Artificial Unintelligence

Artificial Unintelligence Author Meredith Broussard
ISBN-10 9780262346740
Release 2018-04-20
Pages 248
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A guide to understanding the inner workings and outer limits of technology and why we should never assume that computers always get it right. In Artificial Unintelligence, Meredith Broussard argues that our collective enthusiasm for applying computer technology to every aspect of life has resulted in a tremendous amount of poorly designed systems. We are so eager to do everything digitally—hiring, driving, paying bills, even choosing romantic partners—that we have stopped demanding that our technology actually work. Broussard, a software developer and journalist, reminds us that there are fundamental limits to what we can (and should) do with technology. With this book, she offers a guide to understanding the inner workings and outer limits of technology—and issues a warning that we should never assume that computers always get things right. Making a case against technochauvinism—the belief that technology is always the solution—Broussard argues that it's just not true that social problems would inevitably retreat before a digitally enabled Utopia. To prove her point, she undertakes a series of adventures in computer programming. She goes for an alarming ride in a driverless car, concluding “the cyborg future is not coming any time soon”; uses artificial intelligence to investigate why students can't pass standardized tests; deploys machine learning to predict which passengers survived the Titanic disaster; and attempts to repair the U.S. campaign finance system by building AI software. If we understand the limits of what we can do with technology, Broussard tells us, we can make better choices about what we should do with it to make the world better for everyone.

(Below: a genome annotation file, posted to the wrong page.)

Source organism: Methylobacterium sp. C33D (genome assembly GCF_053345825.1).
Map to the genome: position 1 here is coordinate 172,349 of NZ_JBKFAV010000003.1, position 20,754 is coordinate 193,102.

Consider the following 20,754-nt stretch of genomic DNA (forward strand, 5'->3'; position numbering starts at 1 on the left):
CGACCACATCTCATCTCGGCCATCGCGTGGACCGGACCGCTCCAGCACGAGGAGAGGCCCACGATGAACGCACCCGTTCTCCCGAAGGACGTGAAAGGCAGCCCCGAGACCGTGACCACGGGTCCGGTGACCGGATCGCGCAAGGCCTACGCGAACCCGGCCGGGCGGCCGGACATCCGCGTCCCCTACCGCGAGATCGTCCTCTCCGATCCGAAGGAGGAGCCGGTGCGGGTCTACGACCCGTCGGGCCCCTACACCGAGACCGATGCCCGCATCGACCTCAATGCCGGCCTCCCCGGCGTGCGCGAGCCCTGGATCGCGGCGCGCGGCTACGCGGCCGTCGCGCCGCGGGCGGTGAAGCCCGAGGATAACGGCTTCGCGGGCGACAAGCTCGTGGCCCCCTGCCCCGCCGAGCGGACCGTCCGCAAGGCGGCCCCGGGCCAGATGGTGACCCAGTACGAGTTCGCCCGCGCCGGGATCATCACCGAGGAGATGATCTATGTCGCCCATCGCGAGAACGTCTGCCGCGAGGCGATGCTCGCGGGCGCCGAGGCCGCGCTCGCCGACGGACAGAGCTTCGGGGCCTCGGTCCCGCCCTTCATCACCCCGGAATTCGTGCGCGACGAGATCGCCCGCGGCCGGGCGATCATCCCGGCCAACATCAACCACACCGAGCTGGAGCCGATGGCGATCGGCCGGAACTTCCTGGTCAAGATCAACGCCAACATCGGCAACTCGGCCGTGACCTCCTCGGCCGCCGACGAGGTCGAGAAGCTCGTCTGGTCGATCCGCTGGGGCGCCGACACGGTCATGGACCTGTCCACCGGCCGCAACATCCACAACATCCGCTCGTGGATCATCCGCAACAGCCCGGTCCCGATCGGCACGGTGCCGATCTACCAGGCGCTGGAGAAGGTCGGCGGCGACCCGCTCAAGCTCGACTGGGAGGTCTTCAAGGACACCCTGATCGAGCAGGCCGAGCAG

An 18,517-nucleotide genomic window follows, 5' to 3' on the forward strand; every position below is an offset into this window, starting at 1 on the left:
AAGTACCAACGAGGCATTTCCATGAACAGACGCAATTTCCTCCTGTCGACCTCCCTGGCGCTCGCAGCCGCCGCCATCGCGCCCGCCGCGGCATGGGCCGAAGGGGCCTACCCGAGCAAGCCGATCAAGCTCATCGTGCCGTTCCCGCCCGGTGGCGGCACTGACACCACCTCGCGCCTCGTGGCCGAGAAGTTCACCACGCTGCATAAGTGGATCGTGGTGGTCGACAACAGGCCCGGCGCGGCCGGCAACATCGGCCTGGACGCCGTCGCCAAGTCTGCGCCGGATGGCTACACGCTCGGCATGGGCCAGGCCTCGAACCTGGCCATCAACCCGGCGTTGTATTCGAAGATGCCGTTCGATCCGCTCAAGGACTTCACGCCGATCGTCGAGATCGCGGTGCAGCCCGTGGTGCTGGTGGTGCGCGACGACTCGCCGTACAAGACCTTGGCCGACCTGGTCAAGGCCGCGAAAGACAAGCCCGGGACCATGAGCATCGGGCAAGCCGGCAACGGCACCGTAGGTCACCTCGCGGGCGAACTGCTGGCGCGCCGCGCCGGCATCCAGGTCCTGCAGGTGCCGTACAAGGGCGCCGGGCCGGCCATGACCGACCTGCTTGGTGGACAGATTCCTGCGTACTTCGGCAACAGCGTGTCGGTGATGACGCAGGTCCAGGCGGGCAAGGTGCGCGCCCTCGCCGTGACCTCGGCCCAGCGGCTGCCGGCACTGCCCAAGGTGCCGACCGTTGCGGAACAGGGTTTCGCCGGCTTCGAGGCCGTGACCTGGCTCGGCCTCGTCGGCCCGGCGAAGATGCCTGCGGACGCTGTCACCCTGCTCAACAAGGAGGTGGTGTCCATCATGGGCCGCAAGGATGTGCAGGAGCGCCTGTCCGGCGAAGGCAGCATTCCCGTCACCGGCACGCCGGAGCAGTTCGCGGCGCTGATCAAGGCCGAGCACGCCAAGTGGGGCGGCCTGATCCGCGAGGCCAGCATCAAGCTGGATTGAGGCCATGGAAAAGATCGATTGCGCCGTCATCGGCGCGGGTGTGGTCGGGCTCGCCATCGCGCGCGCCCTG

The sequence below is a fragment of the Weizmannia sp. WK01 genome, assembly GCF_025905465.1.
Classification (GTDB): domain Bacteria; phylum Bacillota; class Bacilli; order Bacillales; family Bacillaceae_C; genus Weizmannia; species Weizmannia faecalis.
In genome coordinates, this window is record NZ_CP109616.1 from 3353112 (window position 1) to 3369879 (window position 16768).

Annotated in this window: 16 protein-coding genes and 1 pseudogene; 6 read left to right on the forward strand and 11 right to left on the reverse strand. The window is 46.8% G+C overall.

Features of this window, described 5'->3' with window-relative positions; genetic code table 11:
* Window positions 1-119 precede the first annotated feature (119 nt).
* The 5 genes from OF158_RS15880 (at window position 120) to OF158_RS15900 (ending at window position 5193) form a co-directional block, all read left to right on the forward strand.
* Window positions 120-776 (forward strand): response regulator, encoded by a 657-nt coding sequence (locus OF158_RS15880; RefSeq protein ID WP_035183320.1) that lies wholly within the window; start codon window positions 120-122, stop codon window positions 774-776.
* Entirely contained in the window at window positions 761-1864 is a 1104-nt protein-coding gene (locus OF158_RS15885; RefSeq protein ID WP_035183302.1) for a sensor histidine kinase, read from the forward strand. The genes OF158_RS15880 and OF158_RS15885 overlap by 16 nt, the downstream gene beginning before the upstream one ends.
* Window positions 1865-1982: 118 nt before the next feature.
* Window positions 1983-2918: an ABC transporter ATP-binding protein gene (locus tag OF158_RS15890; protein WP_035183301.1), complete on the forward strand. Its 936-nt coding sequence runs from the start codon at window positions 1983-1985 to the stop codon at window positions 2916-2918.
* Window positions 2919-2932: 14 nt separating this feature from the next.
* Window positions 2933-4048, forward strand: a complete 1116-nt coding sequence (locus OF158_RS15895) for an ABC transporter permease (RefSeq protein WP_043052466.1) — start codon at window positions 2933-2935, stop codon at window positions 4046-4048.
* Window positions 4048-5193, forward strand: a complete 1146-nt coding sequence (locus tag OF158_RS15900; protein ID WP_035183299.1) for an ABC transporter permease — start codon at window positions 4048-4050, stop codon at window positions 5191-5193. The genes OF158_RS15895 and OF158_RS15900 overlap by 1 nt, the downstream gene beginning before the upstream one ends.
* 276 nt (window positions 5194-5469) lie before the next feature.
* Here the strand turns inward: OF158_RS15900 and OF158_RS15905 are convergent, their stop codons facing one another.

Artificial Cognitive Systems

Artificial Cognitive Systems Author David Vernon
ISBN-10 9780262028387
Release 2014-10-17
Pages 288
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This book offers a concise and accessible introduction to the emerging field of artificial cognitive systems. Cognition, both natural and artificial, is about anticipating the need for action and developing the capacity to predict the outcome of those actions. Drawing on artificial intelligence, developmental psychology, and cognitive neuroscience, the field of artificial cognitive systems has as its ultimate goal the creation of computer-based systems that can interact with humans and serve society in a variety of ways. This primer brings together recent work in cognitive science and cognitive robotics to offer readers a solid grounding on key issues.The book first develops a working definition of cognitive systems -- broad enough to encompass multiple views of the subject and deep enough to help in the formulation of theories and models. It surveys the cognitivist, emergent, and hybrid paradigms of cognitive science and discusses cognitive architectures derived from them. It then turns to the key issues, with chapters devoted to autonomy, embodiment, learning and development, memory and prospection, knowledge and representation, and social cognition. Ideas are introduced in an intuitive, natural order, with an emphasis on the relationships among ideas and building to an overview of the field. The main text is straightforward and succinct; sidenotes drill deeper on specific topics and provide contextual links to further reading.



Models of a Man

Models of a Man Author Herbert Alexander Simon
ISBN-10 0262012081
Release 2004
Pages 553
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Essays that pay tribute to the wide-ranging influence of the late Herbert Simon, by friends and colleagues.



Adaptation in Natural and Artificial Systems

Adaptation in Natural and Artificial Systems Author John Henry Holland
ISBN-10 0262581116
Release 1992
Pages 211